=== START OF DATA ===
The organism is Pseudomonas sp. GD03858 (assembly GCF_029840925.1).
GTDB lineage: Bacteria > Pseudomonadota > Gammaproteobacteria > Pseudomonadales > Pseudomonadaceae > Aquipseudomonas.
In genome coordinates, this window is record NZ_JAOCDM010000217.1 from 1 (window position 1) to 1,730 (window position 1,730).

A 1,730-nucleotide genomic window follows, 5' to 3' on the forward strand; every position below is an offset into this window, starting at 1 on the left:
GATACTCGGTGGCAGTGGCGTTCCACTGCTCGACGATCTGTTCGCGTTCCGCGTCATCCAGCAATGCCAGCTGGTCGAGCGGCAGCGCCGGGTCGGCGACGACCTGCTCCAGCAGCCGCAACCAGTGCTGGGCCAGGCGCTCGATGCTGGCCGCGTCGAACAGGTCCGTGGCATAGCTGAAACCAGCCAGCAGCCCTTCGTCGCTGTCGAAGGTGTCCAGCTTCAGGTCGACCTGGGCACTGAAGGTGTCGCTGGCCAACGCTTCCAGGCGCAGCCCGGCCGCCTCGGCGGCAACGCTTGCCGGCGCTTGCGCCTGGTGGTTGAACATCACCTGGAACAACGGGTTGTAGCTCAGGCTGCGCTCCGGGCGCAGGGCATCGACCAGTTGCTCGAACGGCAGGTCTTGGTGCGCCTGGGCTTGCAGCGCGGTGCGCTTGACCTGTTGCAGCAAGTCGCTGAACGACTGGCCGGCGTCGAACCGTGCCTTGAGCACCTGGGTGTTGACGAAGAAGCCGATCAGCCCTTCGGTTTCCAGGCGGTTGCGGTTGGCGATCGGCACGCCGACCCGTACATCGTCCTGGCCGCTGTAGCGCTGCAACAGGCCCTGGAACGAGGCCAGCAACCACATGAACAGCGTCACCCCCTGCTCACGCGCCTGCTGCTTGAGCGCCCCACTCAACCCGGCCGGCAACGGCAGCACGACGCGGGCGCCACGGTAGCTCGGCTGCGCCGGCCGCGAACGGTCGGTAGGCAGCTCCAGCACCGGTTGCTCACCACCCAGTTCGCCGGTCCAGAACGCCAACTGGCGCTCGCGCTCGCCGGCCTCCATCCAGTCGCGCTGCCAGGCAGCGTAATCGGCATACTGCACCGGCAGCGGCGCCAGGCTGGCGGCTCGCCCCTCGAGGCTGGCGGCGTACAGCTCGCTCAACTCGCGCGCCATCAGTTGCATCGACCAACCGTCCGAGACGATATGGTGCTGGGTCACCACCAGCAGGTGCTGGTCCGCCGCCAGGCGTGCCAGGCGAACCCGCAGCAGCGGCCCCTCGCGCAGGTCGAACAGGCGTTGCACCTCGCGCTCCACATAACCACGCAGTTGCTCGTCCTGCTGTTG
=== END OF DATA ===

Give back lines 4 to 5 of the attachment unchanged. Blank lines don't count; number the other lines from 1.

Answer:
A 1,730-nucleotide genomic window follows, 5' to 3' on the forward strand; every position below is an offset into this window, starting at 1 on the left:
GATACTCGGTGGCAGTGGCGTTCCACTGCTCGACGATCTGTTCGCGTTCCGCGTCATCCAGCAATGCCAGCTGGTCGAGCGGCAGCGCCGGGTCGGCGACGACCTGCTCCAGCAGCCGCAACCAGTGCTGGGCCAGGCGCTCGATGCTGGCCGCGTCGAACAGGTCCGTGGCATAGCTGAAACCAGCCAGCAGCCCTTCGTCGCTGTCGAAGGTGTCCAGCTTCAGGTCGACCTGGGCACTGAAGGTGTCGCTGGCCAACGCTTCCAGGCGCAGCCCGGCCGCCTCGGCGGCAACGCTTGCCGGCGCTTGCGCCTGGTGGTTGAACATCACCTGGAACAACGGGTTGTAGCTCAGGCTGCGCTCCGGGCGCAGGGCATCGACCAGTTGCTCGAACGGCAGGTCTTGGTGCGCCTGGGCTTGCAGCGCGGTGCGCTTGACCTGTTGCAGCAAGTCGCTGAACGACTGGCCGGCGTCGAACCGTGCCTTGAGCACCTGGGTGTTGACGAAGAAGCCGATCAGCCCTTCGGTTTCCAGGCGGTTGCGGTTGGCGATCGGCACGCCGACCCGTACATCGTCCTGGCCGCTGTAGCGCTGCAACAGGCCCTGGAACGAGGCCAGCAACCACATGAACAGCGTCACCCCCTGCTCACGCGCCTGCTGCTTGAGCGCCCCACTCAACCCGGCCGGCAACGGCAGCACGACGCGGGCGCCACGGTAGCTCGGCTGCGCCGGCCGCGAACGGTCGGTAGGCAGCTCCAGCACCGGTTGCTCACCACCCAGTTCGCCGGTCCAGAACGCCAACTGGCGCTCGCGCTCGCCGGCCTCCATCCAGTCGCGCTGCCAGGCAGCGTAATCGGCATACTGCACCGGCAGCGGCGCCAGGCTGGCGGCTCGCCCCTCGAGGCTGGCGGCGTACAGCTCGCTCAACTCGCGCGCCATCAGTTGCATCGACCAACCGTCCGAGACGATATGGTGCTGGGTCACCACCAGCAGGTGCTGGTCCGCCGCCAGGCGTGCCAGGCGAACCCGCAGCAGCGGCCCCTCGCGCAGGTCGAACAGGCGTTGCACCTCGCGCTCCACATAACCACGCAGTTGCTCGTCCTGCTGTTG